Better known as just Liberace, Wladziu Valentino Liberace was born on the 16th of May, 1919. Born of Polish-Irish parents, he was born with a caul – a membrane covering him when he was born. In some cultures, including the cultural background that Liberace came from, being born with a caul was a sign that the new born was going to be genius in life. True or not, he was a great entertainer otherwise he would have not earned the names – Mr. Showmanship and The Glitter Man.
His father used to blow a horn in many bands and in movie theaters. When it didn’t pay the bills, he had the odd job here and there, working as a laborer. While the father taught the family to learn to value music, Liberace’s mother was one who didn’t agree that investment in music – be it a music player or music lessons – was a wise investment taking into consideration the amount of poverty that they lived in.
Liberace was quoted saying later in career that it was his father’s love for music, which he imbibed in his children was what taught him his musical values. Liberace’s musical education began with the piano classes that he started attending. The concerts that he was taken to and the way they were put to task, to practice and grow in music, imbibed in Liberace the need to be excellent.
Liberace’s obvious talents were noticed by the fact that at age seven, he learned many difficult pieces of music. He became well versed with fellow Polish pianist Paderewski’s work, whom he met when he was eight years old. His meeting with Paderewski greatly fired him up and he admitted that his new found passion for the piano post meeting Paderewski made his the passion previous to the meeting look like neglect, Liberace later said.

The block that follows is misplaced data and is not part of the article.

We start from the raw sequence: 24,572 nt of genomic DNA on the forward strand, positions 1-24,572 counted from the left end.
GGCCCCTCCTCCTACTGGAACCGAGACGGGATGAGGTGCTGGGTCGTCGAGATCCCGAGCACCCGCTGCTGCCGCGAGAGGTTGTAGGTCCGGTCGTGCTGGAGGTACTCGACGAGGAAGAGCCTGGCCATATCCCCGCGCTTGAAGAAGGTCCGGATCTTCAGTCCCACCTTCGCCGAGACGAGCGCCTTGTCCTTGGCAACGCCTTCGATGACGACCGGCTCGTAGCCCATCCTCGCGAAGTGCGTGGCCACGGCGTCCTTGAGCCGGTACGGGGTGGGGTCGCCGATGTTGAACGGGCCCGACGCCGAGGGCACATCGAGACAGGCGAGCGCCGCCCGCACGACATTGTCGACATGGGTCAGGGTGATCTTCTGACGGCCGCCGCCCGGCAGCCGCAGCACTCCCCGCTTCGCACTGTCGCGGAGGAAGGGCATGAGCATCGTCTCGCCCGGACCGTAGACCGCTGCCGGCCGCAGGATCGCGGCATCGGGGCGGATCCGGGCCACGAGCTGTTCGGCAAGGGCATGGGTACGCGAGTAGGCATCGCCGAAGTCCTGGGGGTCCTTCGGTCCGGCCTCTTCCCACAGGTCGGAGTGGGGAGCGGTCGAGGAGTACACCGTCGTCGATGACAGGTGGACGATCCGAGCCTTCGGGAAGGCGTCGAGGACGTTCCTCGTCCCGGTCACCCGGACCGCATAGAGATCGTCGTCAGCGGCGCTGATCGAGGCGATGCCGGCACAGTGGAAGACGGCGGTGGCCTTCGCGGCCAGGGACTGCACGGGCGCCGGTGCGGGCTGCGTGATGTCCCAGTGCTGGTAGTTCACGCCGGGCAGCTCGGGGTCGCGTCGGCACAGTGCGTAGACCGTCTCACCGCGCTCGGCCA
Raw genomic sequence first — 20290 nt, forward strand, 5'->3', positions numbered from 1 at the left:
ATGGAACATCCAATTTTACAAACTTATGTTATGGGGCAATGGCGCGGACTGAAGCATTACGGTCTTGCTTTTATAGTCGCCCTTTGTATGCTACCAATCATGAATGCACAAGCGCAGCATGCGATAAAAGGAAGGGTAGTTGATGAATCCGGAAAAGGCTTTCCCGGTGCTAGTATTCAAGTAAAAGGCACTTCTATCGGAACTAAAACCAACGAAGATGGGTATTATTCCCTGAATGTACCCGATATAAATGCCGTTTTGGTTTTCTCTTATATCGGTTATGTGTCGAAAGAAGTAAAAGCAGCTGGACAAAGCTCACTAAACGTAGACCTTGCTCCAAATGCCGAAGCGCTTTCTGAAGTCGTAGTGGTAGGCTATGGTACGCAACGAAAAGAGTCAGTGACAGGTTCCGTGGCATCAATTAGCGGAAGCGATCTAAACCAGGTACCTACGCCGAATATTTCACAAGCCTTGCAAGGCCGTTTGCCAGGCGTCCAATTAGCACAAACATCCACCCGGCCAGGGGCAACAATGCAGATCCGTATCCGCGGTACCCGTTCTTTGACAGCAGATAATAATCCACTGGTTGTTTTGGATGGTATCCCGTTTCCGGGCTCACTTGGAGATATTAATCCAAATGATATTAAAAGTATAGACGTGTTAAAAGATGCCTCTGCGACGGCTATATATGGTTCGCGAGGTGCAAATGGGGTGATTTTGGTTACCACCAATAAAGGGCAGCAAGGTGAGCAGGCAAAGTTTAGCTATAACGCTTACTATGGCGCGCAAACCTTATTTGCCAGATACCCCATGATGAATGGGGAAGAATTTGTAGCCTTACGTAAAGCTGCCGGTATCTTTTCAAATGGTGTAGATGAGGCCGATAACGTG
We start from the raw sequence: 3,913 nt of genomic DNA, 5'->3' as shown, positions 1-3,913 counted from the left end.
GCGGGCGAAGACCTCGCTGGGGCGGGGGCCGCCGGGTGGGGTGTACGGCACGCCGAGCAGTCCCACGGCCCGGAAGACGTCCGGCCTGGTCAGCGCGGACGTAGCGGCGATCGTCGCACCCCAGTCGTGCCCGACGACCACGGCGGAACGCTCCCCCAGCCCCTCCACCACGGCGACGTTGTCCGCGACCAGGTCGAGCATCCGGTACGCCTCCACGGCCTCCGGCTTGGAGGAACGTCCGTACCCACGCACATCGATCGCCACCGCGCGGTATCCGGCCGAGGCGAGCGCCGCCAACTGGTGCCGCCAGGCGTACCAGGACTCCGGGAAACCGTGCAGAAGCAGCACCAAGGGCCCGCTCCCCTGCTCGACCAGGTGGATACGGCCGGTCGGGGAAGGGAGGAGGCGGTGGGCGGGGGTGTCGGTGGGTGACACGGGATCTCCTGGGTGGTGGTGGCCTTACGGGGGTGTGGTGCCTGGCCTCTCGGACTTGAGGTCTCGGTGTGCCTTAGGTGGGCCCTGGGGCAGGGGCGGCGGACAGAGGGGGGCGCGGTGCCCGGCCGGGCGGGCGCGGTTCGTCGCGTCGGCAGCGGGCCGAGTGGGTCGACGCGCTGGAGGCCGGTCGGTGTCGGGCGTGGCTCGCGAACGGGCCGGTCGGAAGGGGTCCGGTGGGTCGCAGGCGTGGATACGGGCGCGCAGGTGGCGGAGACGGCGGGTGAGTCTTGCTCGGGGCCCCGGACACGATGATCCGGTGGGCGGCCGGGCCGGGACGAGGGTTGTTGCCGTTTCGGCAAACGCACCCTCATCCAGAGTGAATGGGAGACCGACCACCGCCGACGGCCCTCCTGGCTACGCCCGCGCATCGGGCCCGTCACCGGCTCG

Apart from the music side of things, the family was not doing well. The Great Depression has reduced their manner of living greatly. Liberace had a speech problem which he was ridiculed for, in addition to him not being sports savvy and had liking to cook. For ten years, he studied under the able guidance of his teacher Florence Kelly. He learned all he could simultaneously playing gigs wherever he could find them for various occasions.
His first group was the mixers which he formed in 1934. He decided to name himself Walter Busterkeys during this period of time. He started making the style statement that he would be known for in his later life as an entertainer. It got a lot of attention which worked for him.
In 1937, Liberace competed in a music competition where he won the appreciation for his flare and showmanship. At 21, he was playing with the Chicago Symphony Orchestra. In 1942 Liberace made a switch to a more pop sound as opposed to playing classical music which was his forte.
He had to struggle making a career in the early 40’s, but by the time the 40’s ended, he was pretty well established. The reason for this was that he moved on from classical piano, to a more commercial pop sound which was more fun and he made the change from piano player to an all round entertainer.
He used the attention seeking acts that he used when he was growing – only this time he was getting more attention as a result of them. He started talking to the crowds and interacting with them instead of just playing for them. He even had a phonograph accompany him at times. What drove the drive to innovate the way he did was the wish that he had to connect directly with his audience and also to escape the reality of the struggle that a classical pianist would go through at the time.
He tried his hand at soundies too. Soundies were the early versions of the music videos, that we have now. He used the acts that he used to enthrall people with at his nightclub gigs and reproduced them in the soundies that he was in. He became a regular at Las Vegas.
His innovativeness took him to extremes to see that he was the talk of the town, that he got people’s attention. He finally took his final stage name Liberace, categorically stating that it should be pronounced as “Liber-Ah-Chee”. Liberace extended his fans base to the rich and famous at whose parties he was a regular act.
In 1947, he brought a gold plated piano to go with the image that he projected then of being Liberace – the most amazing piano virtuoso of the present day.
Source by Duane Shinn